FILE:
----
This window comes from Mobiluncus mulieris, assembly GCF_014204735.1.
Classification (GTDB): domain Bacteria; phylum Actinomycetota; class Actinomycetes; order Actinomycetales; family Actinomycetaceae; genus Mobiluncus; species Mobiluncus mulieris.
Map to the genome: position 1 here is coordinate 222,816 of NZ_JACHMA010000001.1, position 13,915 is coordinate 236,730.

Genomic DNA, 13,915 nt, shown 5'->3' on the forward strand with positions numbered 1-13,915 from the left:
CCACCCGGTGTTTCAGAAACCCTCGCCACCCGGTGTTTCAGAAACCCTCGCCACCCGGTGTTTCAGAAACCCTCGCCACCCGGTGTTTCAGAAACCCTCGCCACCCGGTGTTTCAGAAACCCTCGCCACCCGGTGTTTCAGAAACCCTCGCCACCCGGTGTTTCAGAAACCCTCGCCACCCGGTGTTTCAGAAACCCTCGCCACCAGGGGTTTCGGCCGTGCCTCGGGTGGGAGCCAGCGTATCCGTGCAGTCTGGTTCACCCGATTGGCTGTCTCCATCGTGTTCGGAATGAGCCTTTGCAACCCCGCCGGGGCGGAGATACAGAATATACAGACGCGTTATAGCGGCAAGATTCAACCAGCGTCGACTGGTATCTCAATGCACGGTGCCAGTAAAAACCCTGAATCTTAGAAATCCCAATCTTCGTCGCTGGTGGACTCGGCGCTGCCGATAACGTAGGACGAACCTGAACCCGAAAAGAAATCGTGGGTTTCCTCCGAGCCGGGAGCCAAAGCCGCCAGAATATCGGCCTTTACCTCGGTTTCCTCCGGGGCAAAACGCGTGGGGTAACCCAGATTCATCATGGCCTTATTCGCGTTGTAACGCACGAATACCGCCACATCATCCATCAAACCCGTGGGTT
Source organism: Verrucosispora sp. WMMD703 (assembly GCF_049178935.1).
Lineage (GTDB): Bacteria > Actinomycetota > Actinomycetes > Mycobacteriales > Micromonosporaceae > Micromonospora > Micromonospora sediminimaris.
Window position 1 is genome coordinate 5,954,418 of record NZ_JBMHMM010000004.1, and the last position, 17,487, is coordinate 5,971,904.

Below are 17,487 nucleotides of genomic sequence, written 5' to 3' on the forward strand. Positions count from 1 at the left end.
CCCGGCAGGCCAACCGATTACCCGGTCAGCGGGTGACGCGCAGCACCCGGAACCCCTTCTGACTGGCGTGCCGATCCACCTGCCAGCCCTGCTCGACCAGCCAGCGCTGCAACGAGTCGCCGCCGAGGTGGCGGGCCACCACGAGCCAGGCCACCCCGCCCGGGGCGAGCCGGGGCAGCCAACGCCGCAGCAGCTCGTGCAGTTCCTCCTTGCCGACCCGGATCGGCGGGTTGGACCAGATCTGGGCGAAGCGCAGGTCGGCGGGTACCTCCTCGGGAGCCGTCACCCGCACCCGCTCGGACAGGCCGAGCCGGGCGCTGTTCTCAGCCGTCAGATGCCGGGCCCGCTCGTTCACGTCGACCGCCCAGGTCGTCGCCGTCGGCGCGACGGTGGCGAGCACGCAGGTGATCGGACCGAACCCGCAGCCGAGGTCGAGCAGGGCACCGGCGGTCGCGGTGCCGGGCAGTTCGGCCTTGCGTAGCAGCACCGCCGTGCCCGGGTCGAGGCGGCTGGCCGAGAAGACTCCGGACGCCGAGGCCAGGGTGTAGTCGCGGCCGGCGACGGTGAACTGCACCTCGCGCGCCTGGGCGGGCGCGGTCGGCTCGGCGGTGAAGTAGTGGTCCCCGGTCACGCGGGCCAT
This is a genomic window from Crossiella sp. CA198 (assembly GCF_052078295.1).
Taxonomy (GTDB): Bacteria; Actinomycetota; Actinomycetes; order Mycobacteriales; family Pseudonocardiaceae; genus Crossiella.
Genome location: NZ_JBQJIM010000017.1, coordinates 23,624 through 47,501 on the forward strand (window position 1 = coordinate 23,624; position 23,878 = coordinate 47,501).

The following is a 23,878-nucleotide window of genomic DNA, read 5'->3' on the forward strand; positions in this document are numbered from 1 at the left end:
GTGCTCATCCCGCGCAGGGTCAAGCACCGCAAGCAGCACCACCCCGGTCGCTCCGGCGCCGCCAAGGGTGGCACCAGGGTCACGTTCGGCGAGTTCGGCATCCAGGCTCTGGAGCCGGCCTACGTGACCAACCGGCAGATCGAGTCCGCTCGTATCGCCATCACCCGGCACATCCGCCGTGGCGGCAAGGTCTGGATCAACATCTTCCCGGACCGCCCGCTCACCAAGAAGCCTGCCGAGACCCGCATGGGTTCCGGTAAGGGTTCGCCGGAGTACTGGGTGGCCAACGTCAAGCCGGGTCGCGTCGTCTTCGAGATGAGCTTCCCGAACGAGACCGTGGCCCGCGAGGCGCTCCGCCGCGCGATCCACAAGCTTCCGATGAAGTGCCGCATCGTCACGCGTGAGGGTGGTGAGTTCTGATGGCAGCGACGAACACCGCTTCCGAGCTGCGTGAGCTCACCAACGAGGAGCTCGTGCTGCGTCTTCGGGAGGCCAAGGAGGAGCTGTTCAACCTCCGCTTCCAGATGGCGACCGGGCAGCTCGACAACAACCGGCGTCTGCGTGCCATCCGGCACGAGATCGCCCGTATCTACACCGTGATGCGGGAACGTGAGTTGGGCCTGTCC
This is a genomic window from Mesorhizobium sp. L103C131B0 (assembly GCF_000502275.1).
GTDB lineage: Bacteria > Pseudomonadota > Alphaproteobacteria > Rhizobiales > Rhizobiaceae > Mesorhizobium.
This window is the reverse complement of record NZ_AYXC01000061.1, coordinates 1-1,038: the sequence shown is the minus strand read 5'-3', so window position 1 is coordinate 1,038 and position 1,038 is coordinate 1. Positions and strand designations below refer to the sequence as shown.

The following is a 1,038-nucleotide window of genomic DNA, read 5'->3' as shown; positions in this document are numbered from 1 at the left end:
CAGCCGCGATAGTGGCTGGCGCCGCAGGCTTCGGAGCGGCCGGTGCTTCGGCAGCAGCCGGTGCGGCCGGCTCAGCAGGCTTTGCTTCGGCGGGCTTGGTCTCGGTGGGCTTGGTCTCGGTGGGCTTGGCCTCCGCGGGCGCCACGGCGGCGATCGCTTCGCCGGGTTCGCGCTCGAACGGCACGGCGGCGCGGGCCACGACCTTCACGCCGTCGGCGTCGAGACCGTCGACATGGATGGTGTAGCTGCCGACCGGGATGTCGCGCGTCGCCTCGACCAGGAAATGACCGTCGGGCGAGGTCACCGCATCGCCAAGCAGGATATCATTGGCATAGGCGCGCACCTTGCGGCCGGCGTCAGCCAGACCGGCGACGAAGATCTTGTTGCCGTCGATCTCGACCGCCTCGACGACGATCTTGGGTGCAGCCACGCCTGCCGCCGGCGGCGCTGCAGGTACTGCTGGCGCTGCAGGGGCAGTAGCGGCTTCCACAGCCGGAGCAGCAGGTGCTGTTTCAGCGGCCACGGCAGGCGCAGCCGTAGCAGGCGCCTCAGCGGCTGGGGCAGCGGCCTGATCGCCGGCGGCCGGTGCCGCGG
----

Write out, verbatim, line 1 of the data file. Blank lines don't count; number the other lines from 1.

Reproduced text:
This window comes from Mobiluncus mulieris, assembly GCF_014204735.1.